Adware clutters your device with unwanted advertising, such as pop-ups in your web browser. Its close cousin spyware gathers your information and transmits it somewhere else. Spyware can range from trackers that monitor your internet activity to sophisticated espionage tools. Spyware can include keystroke loggers, or keyloggers, which record whatever a user types. In addition to violating your privacy, spyware and adware can slow your system and clog your network.
Botnet malware turns the control of a device over to an outside party, making the device part of a large network of infected devices. Botnets are commonly used to conduct distributed denial of service (DDoS) attacks, send spam, or mine cryptocurrency. Any unsecured device on a network could be vulnerable to an infection. Botnets typically have means to grow their network of devices and are complex enough to conduct multiple malicious activities simultaneously or in sequence. For example, the Mirai malware attack of 2016 used internet-connected cameras and home routers to form a massive DDoS botnet.
Ransomware is malware that demands payment for something. Many common kinds of ransomware encrypt files on a user’s system and demand a ransom in Bitcoin in exchange for a decryption key. Ransomware became prominent in the mid-2000s. Since then, ransomware attacks continue to be one of the most serious and widespread computer security threats.
Sometimes the malware developer’s or operator’s goal is to destroy data or break something. Long before ransomware was a problem, one of the first malware programs to gain mass media attention was the Michelangelo virus in 1992. It attempted to overwrite an infected PC’s disk drive on a specific date, March 6. Years later, in 2000, the ILOVEYOU virus spread from user to user in the form of a Visual Basic script sent as an email attachment. When executed, it erased various files and emailed a copy of itself to everyone in the user’s address book.
Those viruses seem quaint by the standards of modern malware. Consider the example of Stuxnet. In 2010, the security community discovered a puzzling and highly sophisticated worm designed to tamper with a specific kind of industrial equipment. Many security experts now believe Stuxnet was engineered by the United States and Israeli governments to sabotage Iran’s nuclear weapons program. (No government officially claimed responsibility.) If so, it’s an example of an emerging kind of malware: A state-sponsored cyberattack.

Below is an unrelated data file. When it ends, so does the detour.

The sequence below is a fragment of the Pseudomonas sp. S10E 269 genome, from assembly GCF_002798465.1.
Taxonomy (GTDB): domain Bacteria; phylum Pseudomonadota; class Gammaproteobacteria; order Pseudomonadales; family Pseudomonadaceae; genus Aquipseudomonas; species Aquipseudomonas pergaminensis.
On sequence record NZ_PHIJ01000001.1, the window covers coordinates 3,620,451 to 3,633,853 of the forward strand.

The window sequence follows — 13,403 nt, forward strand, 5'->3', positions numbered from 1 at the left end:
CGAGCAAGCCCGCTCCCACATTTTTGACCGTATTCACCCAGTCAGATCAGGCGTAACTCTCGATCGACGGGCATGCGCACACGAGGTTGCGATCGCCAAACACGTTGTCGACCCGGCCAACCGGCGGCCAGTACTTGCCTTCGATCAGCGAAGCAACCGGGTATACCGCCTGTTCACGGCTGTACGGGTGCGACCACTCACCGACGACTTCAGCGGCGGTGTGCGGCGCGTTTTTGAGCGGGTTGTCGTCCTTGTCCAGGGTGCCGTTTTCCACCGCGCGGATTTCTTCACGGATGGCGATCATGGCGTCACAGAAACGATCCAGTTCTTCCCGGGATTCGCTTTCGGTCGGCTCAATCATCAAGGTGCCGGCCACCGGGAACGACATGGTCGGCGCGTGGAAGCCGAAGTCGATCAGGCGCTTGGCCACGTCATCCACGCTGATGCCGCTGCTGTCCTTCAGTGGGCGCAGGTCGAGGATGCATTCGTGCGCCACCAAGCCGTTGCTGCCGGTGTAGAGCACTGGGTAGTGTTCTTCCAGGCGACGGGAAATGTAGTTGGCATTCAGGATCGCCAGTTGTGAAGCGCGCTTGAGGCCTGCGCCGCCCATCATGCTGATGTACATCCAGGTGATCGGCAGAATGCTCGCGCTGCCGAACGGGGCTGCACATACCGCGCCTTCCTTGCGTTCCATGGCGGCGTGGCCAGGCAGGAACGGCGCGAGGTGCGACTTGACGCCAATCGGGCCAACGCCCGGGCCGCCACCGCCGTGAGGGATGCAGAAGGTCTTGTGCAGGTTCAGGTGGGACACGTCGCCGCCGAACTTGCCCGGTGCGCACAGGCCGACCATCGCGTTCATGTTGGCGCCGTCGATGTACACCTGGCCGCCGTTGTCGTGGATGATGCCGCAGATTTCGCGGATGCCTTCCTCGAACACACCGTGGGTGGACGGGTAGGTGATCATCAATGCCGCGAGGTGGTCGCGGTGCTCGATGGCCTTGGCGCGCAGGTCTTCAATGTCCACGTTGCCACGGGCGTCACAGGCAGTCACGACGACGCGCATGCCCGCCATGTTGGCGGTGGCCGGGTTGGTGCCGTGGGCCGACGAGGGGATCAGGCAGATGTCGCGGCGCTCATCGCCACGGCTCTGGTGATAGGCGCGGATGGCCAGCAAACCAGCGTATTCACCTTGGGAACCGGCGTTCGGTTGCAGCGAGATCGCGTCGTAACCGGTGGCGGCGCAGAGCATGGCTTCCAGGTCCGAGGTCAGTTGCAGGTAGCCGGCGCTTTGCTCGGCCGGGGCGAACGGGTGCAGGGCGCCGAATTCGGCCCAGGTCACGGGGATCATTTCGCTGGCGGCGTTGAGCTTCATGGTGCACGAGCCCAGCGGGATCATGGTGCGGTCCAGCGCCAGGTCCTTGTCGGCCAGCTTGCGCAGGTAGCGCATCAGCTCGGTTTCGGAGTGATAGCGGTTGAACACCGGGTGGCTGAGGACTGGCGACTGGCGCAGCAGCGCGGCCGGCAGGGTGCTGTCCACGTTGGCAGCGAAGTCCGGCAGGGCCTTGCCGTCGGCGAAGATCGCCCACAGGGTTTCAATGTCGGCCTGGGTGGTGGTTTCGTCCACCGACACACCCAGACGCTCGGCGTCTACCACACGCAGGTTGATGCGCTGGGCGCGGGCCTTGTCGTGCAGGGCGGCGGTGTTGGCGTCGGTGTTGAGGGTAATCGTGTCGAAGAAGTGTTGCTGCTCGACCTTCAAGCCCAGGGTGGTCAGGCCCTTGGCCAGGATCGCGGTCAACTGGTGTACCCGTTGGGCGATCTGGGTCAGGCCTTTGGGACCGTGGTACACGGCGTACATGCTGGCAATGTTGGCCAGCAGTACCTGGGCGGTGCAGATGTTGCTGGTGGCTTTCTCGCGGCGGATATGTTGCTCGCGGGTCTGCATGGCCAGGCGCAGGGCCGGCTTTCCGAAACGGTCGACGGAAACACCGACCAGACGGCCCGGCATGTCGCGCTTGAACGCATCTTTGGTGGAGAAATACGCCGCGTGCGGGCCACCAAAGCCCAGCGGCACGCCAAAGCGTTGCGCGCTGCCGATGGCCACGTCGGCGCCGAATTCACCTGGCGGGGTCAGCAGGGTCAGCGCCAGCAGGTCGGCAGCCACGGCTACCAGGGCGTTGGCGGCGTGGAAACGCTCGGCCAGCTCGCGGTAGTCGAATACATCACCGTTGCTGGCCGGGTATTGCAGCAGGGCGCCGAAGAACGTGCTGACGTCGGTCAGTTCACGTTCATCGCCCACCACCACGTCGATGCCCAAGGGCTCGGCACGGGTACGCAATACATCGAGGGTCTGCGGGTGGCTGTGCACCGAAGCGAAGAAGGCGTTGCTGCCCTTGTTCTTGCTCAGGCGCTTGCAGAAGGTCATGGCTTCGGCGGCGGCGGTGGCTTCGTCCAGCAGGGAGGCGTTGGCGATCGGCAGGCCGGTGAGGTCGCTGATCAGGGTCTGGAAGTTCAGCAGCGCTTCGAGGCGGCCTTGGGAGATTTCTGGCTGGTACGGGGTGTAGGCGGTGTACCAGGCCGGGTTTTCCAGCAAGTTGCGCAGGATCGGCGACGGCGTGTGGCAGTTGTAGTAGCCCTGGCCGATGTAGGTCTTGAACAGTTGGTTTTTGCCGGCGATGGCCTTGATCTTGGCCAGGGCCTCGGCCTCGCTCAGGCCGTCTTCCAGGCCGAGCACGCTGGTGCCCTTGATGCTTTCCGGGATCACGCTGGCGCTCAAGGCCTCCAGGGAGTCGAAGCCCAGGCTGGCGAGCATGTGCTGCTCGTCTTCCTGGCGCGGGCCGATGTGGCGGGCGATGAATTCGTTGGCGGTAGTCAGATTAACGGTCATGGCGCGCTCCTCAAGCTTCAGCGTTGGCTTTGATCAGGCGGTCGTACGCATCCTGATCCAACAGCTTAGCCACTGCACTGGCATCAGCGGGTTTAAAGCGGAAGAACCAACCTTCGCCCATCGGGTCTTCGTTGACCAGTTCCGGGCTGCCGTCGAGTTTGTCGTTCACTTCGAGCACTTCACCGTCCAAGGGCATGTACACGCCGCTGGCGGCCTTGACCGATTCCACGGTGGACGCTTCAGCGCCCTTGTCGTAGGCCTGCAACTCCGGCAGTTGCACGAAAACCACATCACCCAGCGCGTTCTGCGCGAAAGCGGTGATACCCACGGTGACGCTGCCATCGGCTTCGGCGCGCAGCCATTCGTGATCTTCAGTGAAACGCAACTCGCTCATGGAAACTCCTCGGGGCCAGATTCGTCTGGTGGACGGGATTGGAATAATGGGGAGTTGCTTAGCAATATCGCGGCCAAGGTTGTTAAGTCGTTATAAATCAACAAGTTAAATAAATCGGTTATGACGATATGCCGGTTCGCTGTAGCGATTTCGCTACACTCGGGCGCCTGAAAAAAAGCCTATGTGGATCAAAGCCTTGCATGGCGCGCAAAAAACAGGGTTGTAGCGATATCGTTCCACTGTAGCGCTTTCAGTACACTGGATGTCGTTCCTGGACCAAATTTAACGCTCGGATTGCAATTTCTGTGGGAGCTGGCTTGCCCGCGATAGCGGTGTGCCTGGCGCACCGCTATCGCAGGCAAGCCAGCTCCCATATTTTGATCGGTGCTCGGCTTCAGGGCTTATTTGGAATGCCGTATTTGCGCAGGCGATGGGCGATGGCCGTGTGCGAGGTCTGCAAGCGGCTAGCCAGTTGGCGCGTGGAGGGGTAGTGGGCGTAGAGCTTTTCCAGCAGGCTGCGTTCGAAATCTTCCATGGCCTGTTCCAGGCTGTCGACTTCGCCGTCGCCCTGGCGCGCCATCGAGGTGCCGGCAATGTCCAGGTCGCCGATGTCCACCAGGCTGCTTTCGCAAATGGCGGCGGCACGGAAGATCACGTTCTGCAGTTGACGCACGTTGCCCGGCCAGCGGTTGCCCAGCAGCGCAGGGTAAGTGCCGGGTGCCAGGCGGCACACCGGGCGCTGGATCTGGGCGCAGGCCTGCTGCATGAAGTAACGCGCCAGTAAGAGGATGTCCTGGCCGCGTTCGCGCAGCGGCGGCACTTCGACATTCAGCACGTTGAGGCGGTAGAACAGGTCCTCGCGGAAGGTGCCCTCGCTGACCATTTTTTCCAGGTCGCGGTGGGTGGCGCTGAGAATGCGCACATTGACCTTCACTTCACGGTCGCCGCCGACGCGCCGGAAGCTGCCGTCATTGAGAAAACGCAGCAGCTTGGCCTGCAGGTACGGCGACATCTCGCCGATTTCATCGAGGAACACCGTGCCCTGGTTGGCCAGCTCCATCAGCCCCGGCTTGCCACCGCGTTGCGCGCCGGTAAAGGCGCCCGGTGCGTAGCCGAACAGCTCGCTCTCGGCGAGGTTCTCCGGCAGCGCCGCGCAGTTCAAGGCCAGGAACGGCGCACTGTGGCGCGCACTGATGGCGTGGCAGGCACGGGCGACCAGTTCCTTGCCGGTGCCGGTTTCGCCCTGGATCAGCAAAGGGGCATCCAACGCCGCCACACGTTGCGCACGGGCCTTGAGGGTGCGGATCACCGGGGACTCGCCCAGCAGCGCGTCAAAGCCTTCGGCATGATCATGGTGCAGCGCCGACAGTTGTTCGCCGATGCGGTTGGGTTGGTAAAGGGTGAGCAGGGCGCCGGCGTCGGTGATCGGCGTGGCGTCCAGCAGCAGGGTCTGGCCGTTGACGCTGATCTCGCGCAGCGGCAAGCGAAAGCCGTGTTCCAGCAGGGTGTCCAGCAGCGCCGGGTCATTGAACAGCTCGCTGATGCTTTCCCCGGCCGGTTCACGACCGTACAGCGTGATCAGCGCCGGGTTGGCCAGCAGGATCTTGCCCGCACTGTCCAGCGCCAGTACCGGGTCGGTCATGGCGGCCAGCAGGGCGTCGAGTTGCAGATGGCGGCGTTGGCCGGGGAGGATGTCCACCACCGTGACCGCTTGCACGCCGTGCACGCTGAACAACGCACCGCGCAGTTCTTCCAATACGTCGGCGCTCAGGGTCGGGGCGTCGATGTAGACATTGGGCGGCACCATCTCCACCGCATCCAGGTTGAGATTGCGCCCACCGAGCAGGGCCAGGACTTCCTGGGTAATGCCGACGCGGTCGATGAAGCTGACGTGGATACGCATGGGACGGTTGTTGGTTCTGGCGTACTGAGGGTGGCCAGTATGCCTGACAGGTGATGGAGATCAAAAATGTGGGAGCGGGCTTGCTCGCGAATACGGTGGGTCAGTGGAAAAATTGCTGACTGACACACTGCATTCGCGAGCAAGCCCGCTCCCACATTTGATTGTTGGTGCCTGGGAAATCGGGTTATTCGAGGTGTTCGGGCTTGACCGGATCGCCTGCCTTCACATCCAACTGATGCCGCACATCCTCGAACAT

The best way to defend against malware is to not get infected in the first place. While antivirus or anti-malware software can help, there are many other steps you can take today to improve your resilience.
Reducing your attack surface
Minimize the systems, applications, and ports that are exposed to the internet.
Users should learn to be suspicious of links and attachments in emails, even ones that look authentic. This education could also explain how insider threats can lead to malware attacks.
The earlier you detect a malware infection, the sooner you can remediate the infected system. Keep in mind that some malware is designed to hide. Antivirus or anti-malware tools require regular updates to their detection signatures, and it's a good practice to have multiple malware detection methods in place.
Since software maintainers make it a practice to patch security holes as soon as possible, running current software reduces your risk of a malware infection. Effective patch management means ensuring that all your systems across your organization get timely security patches. Check for updates frequently and apply them to protect against known exploits.
Administrative control should be limited to trusted applications and users who really need it. That way if malware attacks your computer, it will have a harder time infecting the core functions of your system. Review your administrative controls on a regular basis.
Data backup and encryption
Proper data security can make an enormous difference during a malware attack. If the worst case scenario happens and malware enters your system, you’ll be able to fail over to a clean backup made before the infection. In simple terms, this means keeping backup data isolated, so malware can’t damage or erase it. It's also good practice to keep data encrypted, so any data the malware exfiltrates is effectively useless. In practice, this can require a combination of strategies that will vary depending on the size and complexity of your organization. For large organizations, a software-defined storage solution in a hybrid cloud environment offers a wide amount of flexibility in backup and encryption options.
All computer systems have vulnerabilities and malware developers are persistent in finding and exploiting them. This makes malware security a subject that never stops evolving.
Red Hat’s technology guide for IT security has more information about how to establish security policy, process, and procedures.